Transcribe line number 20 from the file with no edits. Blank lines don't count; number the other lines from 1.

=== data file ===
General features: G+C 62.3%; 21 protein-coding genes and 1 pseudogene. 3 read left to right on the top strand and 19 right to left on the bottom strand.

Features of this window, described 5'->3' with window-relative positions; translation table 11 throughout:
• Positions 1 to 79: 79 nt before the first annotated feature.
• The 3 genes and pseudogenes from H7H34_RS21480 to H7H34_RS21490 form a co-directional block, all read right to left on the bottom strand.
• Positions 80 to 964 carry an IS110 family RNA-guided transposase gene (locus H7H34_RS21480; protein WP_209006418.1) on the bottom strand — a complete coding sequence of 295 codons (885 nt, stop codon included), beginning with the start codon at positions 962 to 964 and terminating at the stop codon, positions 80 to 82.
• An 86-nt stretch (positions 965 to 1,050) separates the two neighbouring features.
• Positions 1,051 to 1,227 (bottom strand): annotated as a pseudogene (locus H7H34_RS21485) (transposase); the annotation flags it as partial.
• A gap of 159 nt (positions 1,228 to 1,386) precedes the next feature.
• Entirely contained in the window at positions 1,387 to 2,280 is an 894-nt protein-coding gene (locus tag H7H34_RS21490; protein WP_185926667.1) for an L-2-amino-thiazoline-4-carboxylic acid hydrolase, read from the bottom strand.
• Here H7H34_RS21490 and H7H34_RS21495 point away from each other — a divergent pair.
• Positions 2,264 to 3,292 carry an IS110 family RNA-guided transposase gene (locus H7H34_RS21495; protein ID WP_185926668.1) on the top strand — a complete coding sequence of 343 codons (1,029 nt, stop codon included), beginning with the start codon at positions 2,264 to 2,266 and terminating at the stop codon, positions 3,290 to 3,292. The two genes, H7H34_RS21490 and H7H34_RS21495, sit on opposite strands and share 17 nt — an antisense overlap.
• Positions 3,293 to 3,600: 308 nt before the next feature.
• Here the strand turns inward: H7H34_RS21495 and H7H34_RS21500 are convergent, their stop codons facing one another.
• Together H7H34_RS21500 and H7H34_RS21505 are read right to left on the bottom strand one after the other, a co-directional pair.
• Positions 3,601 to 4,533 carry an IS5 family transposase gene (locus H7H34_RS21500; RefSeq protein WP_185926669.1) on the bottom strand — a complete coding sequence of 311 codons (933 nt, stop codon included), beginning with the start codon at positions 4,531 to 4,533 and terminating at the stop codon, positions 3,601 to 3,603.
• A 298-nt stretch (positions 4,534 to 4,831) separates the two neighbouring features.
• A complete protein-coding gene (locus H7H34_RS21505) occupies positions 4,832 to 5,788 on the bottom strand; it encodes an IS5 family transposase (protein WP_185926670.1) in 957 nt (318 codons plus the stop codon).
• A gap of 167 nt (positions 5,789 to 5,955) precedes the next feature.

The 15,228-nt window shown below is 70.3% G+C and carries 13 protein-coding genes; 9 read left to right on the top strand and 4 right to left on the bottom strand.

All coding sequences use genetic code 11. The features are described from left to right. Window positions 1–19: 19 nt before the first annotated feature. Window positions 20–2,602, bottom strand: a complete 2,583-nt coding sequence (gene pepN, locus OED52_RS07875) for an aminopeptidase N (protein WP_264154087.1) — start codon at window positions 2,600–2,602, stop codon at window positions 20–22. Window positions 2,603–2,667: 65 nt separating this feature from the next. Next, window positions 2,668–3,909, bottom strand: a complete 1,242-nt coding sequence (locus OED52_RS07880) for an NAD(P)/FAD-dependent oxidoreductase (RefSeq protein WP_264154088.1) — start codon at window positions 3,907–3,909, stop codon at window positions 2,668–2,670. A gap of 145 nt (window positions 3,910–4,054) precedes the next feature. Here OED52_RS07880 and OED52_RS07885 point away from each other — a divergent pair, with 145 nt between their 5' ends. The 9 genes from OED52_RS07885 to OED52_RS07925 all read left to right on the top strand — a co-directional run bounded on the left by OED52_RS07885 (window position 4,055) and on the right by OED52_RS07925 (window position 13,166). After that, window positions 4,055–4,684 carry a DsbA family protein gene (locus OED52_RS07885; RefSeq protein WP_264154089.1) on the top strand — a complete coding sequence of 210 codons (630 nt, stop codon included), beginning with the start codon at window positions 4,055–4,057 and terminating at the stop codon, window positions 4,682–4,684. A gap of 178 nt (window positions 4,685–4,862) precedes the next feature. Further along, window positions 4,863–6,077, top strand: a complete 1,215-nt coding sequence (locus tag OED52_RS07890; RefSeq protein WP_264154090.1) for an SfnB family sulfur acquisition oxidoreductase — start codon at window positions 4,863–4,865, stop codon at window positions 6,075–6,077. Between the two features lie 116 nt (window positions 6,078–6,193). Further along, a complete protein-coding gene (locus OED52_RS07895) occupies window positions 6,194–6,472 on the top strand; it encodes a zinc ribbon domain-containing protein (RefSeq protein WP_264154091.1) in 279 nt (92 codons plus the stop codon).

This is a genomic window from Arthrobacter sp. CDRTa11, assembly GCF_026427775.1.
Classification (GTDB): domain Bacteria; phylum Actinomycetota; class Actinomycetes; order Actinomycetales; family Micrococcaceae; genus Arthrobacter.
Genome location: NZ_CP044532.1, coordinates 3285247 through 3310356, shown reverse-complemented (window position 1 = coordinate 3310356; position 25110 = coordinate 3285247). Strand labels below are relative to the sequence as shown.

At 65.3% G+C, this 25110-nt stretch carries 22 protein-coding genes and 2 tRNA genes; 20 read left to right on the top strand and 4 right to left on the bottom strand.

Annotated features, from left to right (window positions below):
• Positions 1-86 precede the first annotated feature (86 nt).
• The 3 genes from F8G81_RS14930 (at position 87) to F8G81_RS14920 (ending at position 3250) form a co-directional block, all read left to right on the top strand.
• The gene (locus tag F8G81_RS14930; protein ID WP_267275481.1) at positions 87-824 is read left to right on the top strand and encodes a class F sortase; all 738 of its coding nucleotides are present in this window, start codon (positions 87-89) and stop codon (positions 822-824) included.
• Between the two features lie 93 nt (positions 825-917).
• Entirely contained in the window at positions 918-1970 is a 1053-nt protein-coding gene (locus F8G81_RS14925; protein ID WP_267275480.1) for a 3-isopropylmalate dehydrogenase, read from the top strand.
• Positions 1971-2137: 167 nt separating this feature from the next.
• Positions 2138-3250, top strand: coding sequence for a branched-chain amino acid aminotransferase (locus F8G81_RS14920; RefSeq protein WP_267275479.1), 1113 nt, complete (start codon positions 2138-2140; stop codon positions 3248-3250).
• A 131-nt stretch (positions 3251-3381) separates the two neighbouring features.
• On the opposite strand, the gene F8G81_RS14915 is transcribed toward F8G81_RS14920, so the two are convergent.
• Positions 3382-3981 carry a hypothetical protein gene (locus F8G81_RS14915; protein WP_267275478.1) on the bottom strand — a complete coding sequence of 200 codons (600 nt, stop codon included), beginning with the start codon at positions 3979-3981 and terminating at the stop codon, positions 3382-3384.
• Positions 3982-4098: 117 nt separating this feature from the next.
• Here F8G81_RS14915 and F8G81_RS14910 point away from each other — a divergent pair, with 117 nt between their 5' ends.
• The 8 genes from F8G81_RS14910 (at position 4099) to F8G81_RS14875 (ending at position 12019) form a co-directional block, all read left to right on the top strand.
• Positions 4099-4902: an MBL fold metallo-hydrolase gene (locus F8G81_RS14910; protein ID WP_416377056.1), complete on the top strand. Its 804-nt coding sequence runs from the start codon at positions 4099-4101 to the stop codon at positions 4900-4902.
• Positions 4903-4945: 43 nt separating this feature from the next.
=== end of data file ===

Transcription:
All coding sequences use genetic code 11. The features are described from left to right. Window positions 1–19: 19 nt before the first annotated feature. Window positions 20–2,602, bottom strand: a complete 2,583-nt coding sequence (gene pepN, locus OED52_RS07875) for an aminopeptidase N (protein WP_264154087.1) — start codon at window positions 2,600–2,602, stop codon at window positions 20–22. Window positions 2,603–2,667: 65 nt separating this feature from the next. Next, window positions 2,668–3,909, bottom strand: a complete 1,242-nt coding sequence (locus OED52_RS07880) for an NAD(P)/FAD-dependent oxidoreductase (RefSeq protein WP_264154088.1) — start codon at window positions 3,907–3,909, stop codon at window positions 2,668–2,670. A gap of 145 nt (window positions 3,910–4,054) precedes the next feature. Here OED52_RS07880 and OED52_RS07885 point away from each other — a divergent pair, with 145 nt between their 5' ends. The 9 genes from OED52_RS07885 to OED52_RS07925 all read left to right on the top strand — a co-directional run bounded on the left by OED52_RS07885 (window position 4,055) and on the right by OED52_RS07925 (window position 13,166). After that, window positions 4,055–4,684 carry a DsbA family protein gene (locus OED52_RS07885; RefSeq protein WP_264154089.1) on the top strand — a complete coding sequence of 210 codons (630 nt, stop codon included), beginning with the start codon at window positions 4,055–4,057 and terminating at the stop codon, window positions 4,682–4,684. A gap of 178 nt (window positions 4,685–4,862) precedes the next feature. Further along, window positions 4,863–6,077, top strand: a complete 1,215-nt coding sequence (locus tag OED52_RS07890; RefSeq protein WP_264154090.1) for an SfnB family sulfur acquisition oxidoreductase — start codon at window positions 4,863–4,865, stop codon at window positions 6,075–6,077. Between the two features lie 116 nt (window positions 6,078–6,193). Further along, a complete protein-coding gene (locus OED52_RS07895) occupies window positions 6,194–6,472 on the top strand; it encodes a zinc ribbon domain-containing protein (RefSeq protein WP_264154091.1) in 279 nt (92 codons plus the stop codon).